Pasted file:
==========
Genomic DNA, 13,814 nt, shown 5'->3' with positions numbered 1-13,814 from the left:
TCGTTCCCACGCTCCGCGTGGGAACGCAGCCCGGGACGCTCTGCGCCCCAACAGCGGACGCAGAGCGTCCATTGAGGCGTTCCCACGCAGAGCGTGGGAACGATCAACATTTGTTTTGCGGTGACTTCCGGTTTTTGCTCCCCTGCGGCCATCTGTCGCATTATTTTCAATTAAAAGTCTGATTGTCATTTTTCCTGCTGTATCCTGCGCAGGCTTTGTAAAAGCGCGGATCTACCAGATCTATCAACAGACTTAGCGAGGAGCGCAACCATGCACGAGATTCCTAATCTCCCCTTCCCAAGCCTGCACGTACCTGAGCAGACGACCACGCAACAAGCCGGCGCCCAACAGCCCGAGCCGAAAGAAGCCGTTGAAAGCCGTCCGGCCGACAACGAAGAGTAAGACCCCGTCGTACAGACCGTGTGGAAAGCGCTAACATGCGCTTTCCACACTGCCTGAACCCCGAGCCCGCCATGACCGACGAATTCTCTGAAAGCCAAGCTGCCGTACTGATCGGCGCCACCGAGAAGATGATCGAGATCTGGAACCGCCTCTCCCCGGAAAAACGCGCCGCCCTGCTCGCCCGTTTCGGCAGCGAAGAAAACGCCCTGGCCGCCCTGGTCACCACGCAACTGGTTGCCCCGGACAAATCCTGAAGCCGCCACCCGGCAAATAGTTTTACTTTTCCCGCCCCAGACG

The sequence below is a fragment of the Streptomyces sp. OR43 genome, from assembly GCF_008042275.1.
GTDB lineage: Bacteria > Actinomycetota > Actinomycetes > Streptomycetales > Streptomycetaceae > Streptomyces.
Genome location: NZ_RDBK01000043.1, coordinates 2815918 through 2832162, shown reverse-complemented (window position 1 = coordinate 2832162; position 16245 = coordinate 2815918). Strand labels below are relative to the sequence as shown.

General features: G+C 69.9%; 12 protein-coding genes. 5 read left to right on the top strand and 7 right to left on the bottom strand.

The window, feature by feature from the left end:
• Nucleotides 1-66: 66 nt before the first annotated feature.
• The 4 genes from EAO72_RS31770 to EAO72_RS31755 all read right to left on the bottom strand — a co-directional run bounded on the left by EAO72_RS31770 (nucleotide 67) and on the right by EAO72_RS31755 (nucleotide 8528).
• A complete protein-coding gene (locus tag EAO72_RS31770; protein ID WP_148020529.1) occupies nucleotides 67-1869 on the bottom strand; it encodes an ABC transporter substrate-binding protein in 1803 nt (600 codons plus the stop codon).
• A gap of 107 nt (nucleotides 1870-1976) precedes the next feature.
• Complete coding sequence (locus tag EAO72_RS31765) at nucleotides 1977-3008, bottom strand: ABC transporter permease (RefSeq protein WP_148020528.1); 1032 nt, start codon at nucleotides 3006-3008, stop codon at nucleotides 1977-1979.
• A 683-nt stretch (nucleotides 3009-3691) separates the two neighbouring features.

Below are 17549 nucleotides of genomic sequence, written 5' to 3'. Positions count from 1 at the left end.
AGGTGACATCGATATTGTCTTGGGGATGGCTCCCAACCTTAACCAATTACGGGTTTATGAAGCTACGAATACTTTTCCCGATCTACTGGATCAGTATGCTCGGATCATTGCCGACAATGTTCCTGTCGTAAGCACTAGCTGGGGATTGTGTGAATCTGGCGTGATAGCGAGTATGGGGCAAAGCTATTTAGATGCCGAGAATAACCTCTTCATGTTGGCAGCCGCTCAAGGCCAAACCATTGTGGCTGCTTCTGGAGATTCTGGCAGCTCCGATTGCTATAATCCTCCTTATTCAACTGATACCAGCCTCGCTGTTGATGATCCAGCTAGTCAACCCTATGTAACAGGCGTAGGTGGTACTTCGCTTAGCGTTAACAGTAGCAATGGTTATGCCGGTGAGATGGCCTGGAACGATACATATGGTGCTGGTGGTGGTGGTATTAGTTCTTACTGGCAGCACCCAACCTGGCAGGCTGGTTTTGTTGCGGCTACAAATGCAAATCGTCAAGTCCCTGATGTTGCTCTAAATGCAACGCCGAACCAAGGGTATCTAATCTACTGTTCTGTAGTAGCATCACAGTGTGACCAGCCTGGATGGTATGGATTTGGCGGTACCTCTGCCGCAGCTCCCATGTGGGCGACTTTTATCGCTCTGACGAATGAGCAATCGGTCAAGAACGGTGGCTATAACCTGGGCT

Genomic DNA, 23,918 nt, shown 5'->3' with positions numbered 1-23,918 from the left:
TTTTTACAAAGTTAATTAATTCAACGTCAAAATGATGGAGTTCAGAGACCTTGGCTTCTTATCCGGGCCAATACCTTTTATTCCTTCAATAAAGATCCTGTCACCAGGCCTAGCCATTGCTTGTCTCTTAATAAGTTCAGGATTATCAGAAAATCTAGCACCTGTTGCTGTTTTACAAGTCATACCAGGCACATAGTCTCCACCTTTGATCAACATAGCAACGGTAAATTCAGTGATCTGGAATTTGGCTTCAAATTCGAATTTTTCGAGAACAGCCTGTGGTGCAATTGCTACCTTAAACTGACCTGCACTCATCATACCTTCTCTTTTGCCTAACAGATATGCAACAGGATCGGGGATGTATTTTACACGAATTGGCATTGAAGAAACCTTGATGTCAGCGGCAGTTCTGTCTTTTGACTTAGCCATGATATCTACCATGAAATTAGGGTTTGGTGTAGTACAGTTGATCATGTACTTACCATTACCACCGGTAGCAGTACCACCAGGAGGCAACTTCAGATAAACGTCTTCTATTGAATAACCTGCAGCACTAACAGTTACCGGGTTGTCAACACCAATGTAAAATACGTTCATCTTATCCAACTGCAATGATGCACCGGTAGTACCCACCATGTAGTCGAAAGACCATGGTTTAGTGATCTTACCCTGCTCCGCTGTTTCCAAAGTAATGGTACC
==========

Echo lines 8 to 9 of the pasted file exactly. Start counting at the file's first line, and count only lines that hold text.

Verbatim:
• Nucleotides 1-66: 66 nt before the first annotated feature.
• The 4 genes from EAO72_RS31770 to EAO72_RS31755 all read right to left on the bottom strand — a co-directional run bounded on the left by EAO72_RS31770 (nucleotide 67) and on the right by EAO72_RS31755 (nucleotide 8528).